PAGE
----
bio-, bi-, -bia, -bial, -bian, -bion, -biont, -bius, -biosis, -bium, -biotic, -biotical

(Greek: life; living, live, alive)

Don’t confuse this element with another bi- which means "two".

The most important things in life are not things.

eubiotics (pl) (noun), (a plural form that is used as a singular or a plural)
The study of living in a healthy condition.
A reference to an organism tolerating a wide range of a particular environmental factor.
1. One who studies life that originates on the outside, or exterior, of an organism.
2. One who studies extraterrestrial life.
A branch of biology with a special interest in the search for life on other planets and elesewhere in the universe, and with the study of conditions that might give rise to extraterrestrial life, as well as the study of the effects of extraterrestrial environments.
Living on the exterior of a substrate (substratum) [base to which a stationary animal or a plant is fixed] or the outside of an organism.
geobiologist (s) (noun), geobiologists (pl)
An individual who studies the biosphere, or in the combination of geology and biology: A geobiologist specializes in the interdisciplinary field of scientific research that explores interactions between the biosphere, the lithosphere, and the atmosphere.
geobiology (s) (noun) (no pl)
The study of the biosphere and the physical Earth: Geobiology is a relatively new field and its subject areas flow into portions of ecology, microbiology, palaeontology, soil science, and evolutionary biology.

Geobiology is an interdisciplinary field of scientific research that explores interactions between the biosphere and the lithosphere and/or the atmosphere.

Geobiology is also concerned with the study of terrestrial life.

geobion (s) (noun), geobions (pl)
A plant that is associated with dry land: Mr. Plant asked his students to look up information regarding geobions, or vegetation that grows on land, and not those plants that grow in water.
geobiont (s) (noun), geobionts (pl)
In biology, an organism spending its whole life in the soil or in the ground: Earthworms, grubs, centipedes, millipedes, snails, slugs, and insect larvae are just a few forms of life that are considered to be geobionts and exist in soil.

Geobionts permanently inhabit the soil and affect its structure.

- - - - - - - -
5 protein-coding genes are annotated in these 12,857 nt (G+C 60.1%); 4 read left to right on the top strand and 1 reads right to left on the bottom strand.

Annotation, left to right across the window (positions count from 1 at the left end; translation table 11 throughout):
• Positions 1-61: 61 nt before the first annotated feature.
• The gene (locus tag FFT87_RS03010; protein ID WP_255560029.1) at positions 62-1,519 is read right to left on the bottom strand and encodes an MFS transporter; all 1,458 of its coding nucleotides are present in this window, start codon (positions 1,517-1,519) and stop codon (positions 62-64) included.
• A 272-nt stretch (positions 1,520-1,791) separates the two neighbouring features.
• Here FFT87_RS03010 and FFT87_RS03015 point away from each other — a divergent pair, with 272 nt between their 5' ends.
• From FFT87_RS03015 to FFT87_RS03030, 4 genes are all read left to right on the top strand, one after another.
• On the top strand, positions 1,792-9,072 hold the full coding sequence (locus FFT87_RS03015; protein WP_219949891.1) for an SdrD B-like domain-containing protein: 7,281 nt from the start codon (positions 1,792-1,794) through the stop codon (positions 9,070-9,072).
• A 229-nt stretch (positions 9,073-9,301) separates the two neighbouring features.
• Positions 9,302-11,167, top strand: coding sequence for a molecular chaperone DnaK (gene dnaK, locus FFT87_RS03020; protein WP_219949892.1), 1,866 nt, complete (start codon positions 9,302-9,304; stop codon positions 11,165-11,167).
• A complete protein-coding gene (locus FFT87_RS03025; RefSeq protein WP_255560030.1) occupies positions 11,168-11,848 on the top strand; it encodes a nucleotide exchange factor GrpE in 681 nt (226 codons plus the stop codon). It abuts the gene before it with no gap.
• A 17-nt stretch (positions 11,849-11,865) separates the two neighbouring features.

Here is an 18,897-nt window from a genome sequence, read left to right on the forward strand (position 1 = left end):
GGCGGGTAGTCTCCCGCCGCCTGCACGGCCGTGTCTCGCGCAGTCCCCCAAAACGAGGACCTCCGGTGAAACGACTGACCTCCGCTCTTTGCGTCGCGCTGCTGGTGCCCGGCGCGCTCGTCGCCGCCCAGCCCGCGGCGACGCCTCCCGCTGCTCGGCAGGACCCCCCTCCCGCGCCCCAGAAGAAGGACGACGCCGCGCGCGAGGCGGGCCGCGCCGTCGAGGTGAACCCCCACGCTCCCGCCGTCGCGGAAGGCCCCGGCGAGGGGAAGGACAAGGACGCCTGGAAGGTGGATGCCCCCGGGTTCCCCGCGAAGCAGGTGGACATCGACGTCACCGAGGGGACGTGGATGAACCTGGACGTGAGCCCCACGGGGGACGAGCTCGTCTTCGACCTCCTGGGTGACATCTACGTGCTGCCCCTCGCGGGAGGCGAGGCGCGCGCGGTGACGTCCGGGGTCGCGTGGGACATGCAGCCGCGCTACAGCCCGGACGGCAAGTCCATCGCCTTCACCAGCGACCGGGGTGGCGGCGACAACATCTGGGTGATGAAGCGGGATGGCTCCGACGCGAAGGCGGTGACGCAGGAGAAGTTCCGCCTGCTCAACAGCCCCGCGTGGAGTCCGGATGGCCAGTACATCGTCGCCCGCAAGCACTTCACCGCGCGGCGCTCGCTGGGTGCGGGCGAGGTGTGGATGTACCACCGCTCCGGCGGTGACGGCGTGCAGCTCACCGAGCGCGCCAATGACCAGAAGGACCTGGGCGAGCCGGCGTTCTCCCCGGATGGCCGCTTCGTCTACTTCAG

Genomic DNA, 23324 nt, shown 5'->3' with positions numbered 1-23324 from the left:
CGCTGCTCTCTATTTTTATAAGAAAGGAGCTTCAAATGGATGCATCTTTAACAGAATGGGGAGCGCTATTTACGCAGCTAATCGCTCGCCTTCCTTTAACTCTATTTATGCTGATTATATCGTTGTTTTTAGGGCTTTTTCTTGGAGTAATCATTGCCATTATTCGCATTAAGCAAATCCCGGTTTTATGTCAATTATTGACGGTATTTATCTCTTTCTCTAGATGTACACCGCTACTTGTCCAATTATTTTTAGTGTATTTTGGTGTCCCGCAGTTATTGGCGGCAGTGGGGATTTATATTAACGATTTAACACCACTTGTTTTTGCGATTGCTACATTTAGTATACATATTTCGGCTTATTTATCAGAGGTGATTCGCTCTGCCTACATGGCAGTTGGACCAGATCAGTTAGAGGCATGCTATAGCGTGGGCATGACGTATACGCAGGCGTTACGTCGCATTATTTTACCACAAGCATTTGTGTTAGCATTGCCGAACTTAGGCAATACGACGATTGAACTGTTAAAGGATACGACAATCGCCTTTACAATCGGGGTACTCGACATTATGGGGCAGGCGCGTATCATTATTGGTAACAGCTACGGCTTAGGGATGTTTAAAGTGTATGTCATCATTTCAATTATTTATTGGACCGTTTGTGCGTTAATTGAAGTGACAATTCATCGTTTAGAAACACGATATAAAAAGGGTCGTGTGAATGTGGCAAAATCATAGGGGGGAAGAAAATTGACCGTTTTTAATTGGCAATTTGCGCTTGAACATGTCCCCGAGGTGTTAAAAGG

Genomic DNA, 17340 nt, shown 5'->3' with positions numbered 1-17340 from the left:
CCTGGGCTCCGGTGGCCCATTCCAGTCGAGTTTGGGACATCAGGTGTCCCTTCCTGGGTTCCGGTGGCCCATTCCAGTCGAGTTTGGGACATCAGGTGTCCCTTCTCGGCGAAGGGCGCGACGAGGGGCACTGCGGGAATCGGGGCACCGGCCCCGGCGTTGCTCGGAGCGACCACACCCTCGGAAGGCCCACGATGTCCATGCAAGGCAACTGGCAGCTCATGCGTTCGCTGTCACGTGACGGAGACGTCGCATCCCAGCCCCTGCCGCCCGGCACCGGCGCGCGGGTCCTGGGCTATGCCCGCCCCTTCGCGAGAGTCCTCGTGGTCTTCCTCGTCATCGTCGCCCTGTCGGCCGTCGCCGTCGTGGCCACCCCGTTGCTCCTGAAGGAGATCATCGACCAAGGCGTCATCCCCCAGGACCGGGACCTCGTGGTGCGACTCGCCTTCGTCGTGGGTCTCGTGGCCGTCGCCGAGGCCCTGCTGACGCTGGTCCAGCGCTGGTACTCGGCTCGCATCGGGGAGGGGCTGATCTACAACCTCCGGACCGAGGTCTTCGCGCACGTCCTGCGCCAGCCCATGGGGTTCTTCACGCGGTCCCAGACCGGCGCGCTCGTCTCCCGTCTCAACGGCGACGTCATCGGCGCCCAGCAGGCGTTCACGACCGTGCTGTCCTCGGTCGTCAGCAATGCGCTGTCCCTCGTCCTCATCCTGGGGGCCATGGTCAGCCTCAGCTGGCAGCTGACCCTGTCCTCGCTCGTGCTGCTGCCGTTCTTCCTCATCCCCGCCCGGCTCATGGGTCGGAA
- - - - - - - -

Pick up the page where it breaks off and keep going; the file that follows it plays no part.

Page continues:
geobiontic (adjective), more geobiontic, most geobiontic
A reference to an organism that spends its entire life in the ground: In the garden, little Alice watched a geobiontic earthworm crawl around in the flowerbed.
geobios (s) (noun) (no pl)
The total life of the land; terrestrial life: Geobios entails that part of the Earth's surface which is occupied by terrestrial organisms.
1. The study of organisms or conditions that are either free of germs or associated only with known or specified germs.
2. The study of animals in the absence of contaminating microorganisms; that is, of “germ-free” animals.
1. A condition in which animals are sterile both internally and externally, or of the procedures used to secure and maintain these conditions.
2. Growing organisms by themselves or in association with other completely known kinds of organisms; raising gnotobiotic organisms.
3. A condition in which all the forms of life present within an organism can be accounted for. Typically these organisms are germfree or gnotophoric (having only one contaminant).
Living colonies or species, assembled from pure isolates (separations).
1. An individual organism from a group assembled from pure isolates or separations from other organisms. Also, gnotobiota.
2. A germ-free animal infected with one or more microorganisms in order to study the microorganism in a controlled situation.
Quiz If you would like to take a series of self-scoring quizzes over some of the words in this bio- unit, then click this Life, Live, Living Quiz link so you can check your knowledge. You may also try several additional quizzes in this listing.

Related life, live-word units: anima-; -cole; vita-; viva-.